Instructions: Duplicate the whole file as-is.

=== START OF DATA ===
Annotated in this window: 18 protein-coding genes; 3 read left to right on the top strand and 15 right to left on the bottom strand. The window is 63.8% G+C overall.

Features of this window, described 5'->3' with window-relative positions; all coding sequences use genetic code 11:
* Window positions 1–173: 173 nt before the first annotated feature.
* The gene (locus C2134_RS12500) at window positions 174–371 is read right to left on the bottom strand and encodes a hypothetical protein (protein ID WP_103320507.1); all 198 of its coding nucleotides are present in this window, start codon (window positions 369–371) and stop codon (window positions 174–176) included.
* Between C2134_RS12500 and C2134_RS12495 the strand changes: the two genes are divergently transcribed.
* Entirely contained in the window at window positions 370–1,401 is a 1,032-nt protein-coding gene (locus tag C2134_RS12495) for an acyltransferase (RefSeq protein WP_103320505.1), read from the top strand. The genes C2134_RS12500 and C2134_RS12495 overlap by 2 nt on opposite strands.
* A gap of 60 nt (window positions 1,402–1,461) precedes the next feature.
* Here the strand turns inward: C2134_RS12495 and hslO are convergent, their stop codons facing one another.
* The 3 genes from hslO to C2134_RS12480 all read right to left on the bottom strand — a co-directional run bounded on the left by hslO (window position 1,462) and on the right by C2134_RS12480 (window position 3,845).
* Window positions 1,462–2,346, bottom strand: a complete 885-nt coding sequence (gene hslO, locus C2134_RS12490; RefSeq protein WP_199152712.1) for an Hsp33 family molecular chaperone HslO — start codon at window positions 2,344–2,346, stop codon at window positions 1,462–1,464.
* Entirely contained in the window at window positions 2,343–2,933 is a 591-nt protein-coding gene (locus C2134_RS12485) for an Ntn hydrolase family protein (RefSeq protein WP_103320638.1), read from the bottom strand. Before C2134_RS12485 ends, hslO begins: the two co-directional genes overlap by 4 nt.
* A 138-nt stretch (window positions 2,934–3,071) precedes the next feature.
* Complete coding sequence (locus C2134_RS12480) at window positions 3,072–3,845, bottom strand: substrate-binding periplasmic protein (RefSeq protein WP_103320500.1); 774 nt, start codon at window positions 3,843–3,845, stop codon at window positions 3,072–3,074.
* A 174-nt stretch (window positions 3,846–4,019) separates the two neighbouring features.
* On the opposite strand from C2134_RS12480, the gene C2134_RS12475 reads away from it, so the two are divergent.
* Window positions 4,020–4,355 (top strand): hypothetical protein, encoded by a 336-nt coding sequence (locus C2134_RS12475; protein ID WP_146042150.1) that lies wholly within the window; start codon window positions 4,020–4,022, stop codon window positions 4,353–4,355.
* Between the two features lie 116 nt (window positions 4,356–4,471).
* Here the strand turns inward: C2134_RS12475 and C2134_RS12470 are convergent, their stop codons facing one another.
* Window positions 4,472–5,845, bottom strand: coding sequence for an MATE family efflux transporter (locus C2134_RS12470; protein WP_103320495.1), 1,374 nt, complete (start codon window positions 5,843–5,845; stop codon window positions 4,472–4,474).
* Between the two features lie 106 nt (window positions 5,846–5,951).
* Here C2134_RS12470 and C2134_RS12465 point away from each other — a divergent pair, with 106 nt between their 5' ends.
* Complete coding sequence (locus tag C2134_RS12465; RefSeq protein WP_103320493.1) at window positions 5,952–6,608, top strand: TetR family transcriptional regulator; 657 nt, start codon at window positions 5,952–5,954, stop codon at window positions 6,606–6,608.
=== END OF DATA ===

Annotated in this window: 18 protein-coding genes; 3 read left to right on the top strand and 15 right to left on the bottom strand. The window is 63.8% G+C overall.

Features of this window, described 5'->3' with window-relative positions; all coding sequences use genetic code 11:
* Window positions 1–173: 173 nt before the first annotated feature.
* The gene (locus C2134_RS12500) at window positions 174–371 is read right to left on the bottom strand and encodes a hypothetical protein (protein ID WP_103320507.1); all 198 of its coding nucleotides are present in this window, start codon (window positions 369–371) and stop codon (window positions 174–176) included.
* Between C2134_RS12500 and C2134_RS12495 the strand changes: the two genes are divergently transcribed.
* Entirely contained in the window at window positions 370–1,401 is a 1,032-nt protein-coding gene (locus tag C2134_RS12495) for an acyltransferase (RefSeq protein WP_103320505.1), read from the top strand. The genes C2134_RS12500 and C2134_RS12495 overlap by 2 nt on opposite strands.
* A gap of 60 nt (window positions 1,402–1,461) precedes the next feature.
* Here the strand turns inward: C2134_RS12495 and hslO are convergent, their stop codons facing one another.
* The 3 genes from hslO to C2134_RS12480 all read right to left on the bottom strand — a co-directional run bounded on the left by hslO (window position 1,462) and on the right by C2134_RS12480 (window position 3,845).
* Window positions 1,462–2,346, bottom strand: a complete 885-nt coding sequence (gene hslO, locus C2134_RS12490; RefSeq protein WP_199152712.1) for an Hsp33 family molecular chaperone HslO — start codon at window positions 2,344–2,346, stop codon at window positions 1,462–1,464.
* Entirely contained in the window at window positions 2,343–2,933 is a 591-nt protein-coding gene (locus C2134_RS12485) for an Ntn hydrolase family protein (RefSeq protein WP_103320638.1), read from the bottom strand. Before C2134_RS12485 ends, hslO begins: the two co-directional genes overlap by 4 nt.
* A 138-nt stretch (window positions 2,934–3,071) precedes the next feature.
* Complete coding sequence (locus C2134_RS12480) at window positions 3,072–3,845, bottom strand: substrate-binding periplasmic protein (RefSeq protein WP_103320500.1); 774 nt, start codon at window positions 3,843–3,845, stop codon at window positions 3,072–3,074.
* A 174-nt stretch (window positions 3,846–4,019) separates the two neighbouring features.
* On the opposite strand from C2134_RS12480, the gene C2134_RS12475 reads away from it, so the two are divergent.
* Window positions 4,020–4,355 (top strand): hypothetical protein, encoded by a 336-nt coding sequence (locus C2134_RS12475; protein ID WP_146042150.1) that lies wholly within the window; start codon window positions 4,020–4,022, stop codon window positions 4,353–4,355.
* Between the two features lie 116 nt (window positions 4,356–4,471).
* Here the strand turns inward: C2134_RS12475 and C2134_RS12470 are convergent, their stop codons facing one another.
* Window positions 4,472–5,845, bottom strand: coding sequence for an MATE family efflux transporter (locus C2134_RS12470; protein WP_103320495.1), 1,374 nt, complete (start codon window positions 5,843–5,845; stop codon window positions 4,472–4,474).
* Between the two features lie 106 nt (window positions 5,846–5,951).
* Here C2134_RS12470 and C2134_RS12465 point away from each other — a divergent pair, with 106 nt between their 5' ends.
* Complete coding sequence (locus tag C2134_RS12465; RefSeq protein WP_103320493.1) at window positions 5,952–6,608, top strand: TetR family transcriptional regulator; 657 nt, start codon at window positions 5,952–5,954, stop codon at window positions 6,606–6,608.